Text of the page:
Dates. Those awkward, exciting, beautiful things we all go on at some point. I am by no means an expert in this field- quite far from it- and I don’t have a magical solution for how to make your next date the best you ever had, so unfortunately you won’t be finding the next We Love DC dating service here (sigh). The inspiration for this post really came from a conversation with a friend of mine the other day. He asked me where he should take a girl out, wanting to strike the right balance between serious young professional, trendy and casual. I realized many of us have gone through this mental exercise before. The exhausting over-planning and over- analyzing we do: choosing the right spot for that first interaction (or second or third), focusing on every detail from time, to dress code, to the big goodbye, mulling over tiny logistics as a method of defense to shift our thoughts away from the weirdness that could ensue. But enough of that.
I think a shared meal is the perfect way to break the ice, a way to bond over something simple that brings anyone, no matter what level of culinary expertise you may have, together. We all share stories around a dinner table, have memories of a favorite meal, and can reveal oneself through a dish. So for me, sharing a meal is a perfect way of getting to know someone, whether it be a sit down dinner or a casual picnic. I decided to write some recommendations for where you can break bread and the ice along the way, in case you need to outsource thinking on the next time your big date is lined up. I polled some of the We Love DC crew for their suggestions as well, as not all of us are food focused daters.
TruOrleans Restaurant & Gallery sits on the early part of H St NE, before all the hustle and bustle you’ll find closer to Sticky Rice, Toki Underground and Granville Moore’s. If you stand across from it (by Ethiopic), TruOrleans really seems to command the entire block.
It is 2 floors with an open deck. The space is great, and the staff is friendly. Every time I make my way around the place, I’m greeted by the hostess, a waiter and a bartender. This friendliness is a saving grace.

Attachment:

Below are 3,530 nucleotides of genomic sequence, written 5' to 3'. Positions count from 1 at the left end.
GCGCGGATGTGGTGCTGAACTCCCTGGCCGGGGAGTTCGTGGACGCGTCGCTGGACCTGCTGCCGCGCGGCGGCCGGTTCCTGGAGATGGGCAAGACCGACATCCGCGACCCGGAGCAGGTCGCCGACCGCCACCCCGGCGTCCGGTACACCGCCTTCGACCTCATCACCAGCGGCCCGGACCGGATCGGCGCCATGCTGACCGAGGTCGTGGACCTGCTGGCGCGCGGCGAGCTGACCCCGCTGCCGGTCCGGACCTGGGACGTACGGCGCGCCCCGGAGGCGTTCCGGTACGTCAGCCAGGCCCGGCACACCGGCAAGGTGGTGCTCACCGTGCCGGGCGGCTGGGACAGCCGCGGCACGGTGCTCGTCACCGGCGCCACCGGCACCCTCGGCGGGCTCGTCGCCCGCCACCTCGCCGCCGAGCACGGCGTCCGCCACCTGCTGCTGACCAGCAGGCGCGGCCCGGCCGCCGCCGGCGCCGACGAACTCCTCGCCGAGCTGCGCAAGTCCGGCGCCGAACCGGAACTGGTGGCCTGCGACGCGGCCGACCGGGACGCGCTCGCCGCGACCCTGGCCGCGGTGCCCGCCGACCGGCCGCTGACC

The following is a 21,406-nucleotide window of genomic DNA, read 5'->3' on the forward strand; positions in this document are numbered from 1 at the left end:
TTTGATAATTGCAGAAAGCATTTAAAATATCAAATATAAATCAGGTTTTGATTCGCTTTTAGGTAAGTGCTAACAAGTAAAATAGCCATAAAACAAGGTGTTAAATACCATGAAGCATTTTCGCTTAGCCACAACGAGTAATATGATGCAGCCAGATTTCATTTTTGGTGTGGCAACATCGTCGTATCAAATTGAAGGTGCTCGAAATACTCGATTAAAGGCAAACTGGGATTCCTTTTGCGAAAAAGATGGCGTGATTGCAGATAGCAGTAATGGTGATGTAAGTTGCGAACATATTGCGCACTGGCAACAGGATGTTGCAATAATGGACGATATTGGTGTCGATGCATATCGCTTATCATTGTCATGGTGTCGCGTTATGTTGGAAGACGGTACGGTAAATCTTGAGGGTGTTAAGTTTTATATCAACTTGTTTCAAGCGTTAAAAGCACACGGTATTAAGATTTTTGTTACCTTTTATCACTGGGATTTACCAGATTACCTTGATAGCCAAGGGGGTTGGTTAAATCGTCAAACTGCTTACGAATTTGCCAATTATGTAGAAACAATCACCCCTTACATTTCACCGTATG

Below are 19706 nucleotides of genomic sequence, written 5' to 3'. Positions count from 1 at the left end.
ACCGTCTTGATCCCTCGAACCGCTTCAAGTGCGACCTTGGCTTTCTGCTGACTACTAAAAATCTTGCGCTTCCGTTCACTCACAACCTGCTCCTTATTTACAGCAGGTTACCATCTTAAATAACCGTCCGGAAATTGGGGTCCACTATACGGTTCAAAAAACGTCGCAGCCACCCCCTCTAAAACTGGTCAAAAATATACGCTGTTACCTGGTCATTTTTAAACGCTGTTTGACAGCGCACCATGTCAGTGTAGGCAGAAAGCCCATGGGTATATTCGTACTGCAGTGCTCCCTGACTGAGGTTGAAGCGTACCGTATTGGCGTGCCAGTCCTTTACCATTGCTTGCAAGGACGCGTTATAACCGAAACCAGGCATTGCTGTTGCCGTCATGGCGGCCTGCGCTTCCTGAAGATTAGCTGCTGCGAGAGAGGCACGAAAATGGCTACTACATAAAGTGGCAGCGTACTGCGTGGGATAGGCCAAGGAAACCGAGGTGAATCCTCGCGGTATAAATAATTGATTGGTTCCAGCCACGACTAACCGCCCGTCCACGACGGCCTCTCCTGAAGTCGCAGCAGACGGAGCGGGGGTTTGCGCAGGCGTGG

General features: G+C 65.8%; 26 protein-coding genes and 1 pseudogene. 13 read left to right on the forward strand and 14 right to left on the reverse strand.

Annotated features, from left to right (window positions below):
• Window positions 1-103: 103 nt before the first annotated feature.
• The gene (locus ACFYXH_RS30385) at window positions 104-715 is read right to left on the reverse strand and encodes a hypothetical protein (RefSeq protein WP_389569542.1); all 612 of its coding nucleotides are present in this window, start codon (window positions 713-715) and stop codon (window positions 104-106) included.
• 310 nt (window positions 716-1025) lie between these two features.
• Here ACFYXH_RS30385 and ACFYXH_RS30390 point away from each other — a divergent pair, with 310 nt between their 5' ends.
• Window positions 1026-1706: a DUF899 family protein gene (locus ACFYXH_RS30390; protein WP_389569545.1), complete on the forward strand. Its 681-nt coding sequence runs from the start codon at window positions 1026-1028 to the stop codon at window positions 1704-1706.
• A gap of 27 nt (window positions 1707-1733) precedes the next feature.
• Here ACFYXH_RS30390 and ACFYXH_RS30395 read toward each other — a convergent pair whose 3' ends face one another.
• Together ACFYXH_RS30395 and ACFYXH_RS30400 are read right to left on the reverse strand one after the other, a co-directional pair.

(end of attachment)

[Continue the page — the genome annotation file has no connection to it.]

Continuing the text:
I know winter is winding down, but we still have the second half of March to go which I’m betting will bring some slightly colder days. This dish with the root vegetables and the light, creamy sauce is pretty much perfect for this in-between season. Below you’ll find the recipe for Teddy Folkman’s Halibut with Keizer Blue.
Since this dish involves cooking with alcohol, allow me to remind you that adding alcohol to a hot pan results in a quick flare of fire. Don’t stick your face over the pan, keep the kids a safe distance back and have a fire extinguisher on hand if you really mess things up. I recommend practicing that one a few times before you try to make this and impress the neighbors with your en flambé skills. According to Teddy, you can find the beer he uses at liquor stores around the District that carry smaller import/craft beer selections. You might also check Whole Foods. The Keizer Blue brew is sweet and perfect for an after dinner drink with this meal. Continue reading →
Chef Teddy Folkman
Courtesy of Granville Moore’s/JDSilk
A friend of Teddy Folkman’s once gave him a piece of advice when he moved to DC more than ten years ago. He told him, “If you’re driving down East Capitol Street and you see the dome of the Capitol, and you feel nothing–then it’s time to go.” Lucky for us and for Folkman, that moment hasn’t happened.
Folkman, the executive chef of Granville Moore’s and famous for winning a mussels throwdown against Bobby Flay, was actually working in marketing and sales before he traded in a suit for a chef’s coat. “It was my passion and my hobby,” he says. “I would bail out of work early to go work as a line cook.” That’s when he decided to go to culinary school, despite his family’s objections and leaving behind a steady salary.
After going through most of culinary school (Folkman didn’t complete culinary school due to a snafu with the Dean and what sounded to me like a clash of egos and a few absences from class), chef Ann Cashion mentored Folkman, telling him he didn’t need culinary school if he wanted to work in her restaurant and learn as much as possible. I’d say things turned out pretty well for Folkman–throwing down with Bobby Flay, being on season 5 of The Next Food Network Star, running a successful restaurant, doing consultant work on a variety of projects and volunteering on the Chef Advisory Board for Brainfood.
Some months I go fancy, others I don’t. I definitely erred on the side of casual this month, going so far as having a grilled cheese sandwich at not one, but three restaurants. Take note, fancy restaurants, I don’t find many things more satisfying than butter, bread and cheese cooked to gooey perfection. Did I just call the new burger? Is it the grilled cheese? I sure hope it is.
DC Beer week is upon us and beer lovers are presented with a plethora of excellent events to attend. While nearly every single one is appealing, you’re only one person and can only attend so many. Hence, I’ve created a handy guide to help you choose what to do and where to go. My guide is by no means exhaustive and I’d encourage you to check out the full list of events before you decide where to go. There are some really great options, and all that really matters is that you go to at least one of them. But, should you choose to heed my advice, I’ve got three rules to make this Beer Week perfect: attend a beer dinner, find the values, sample the rare goods. I’ve selected a few events to coincide with each rule to help you decide what to attend.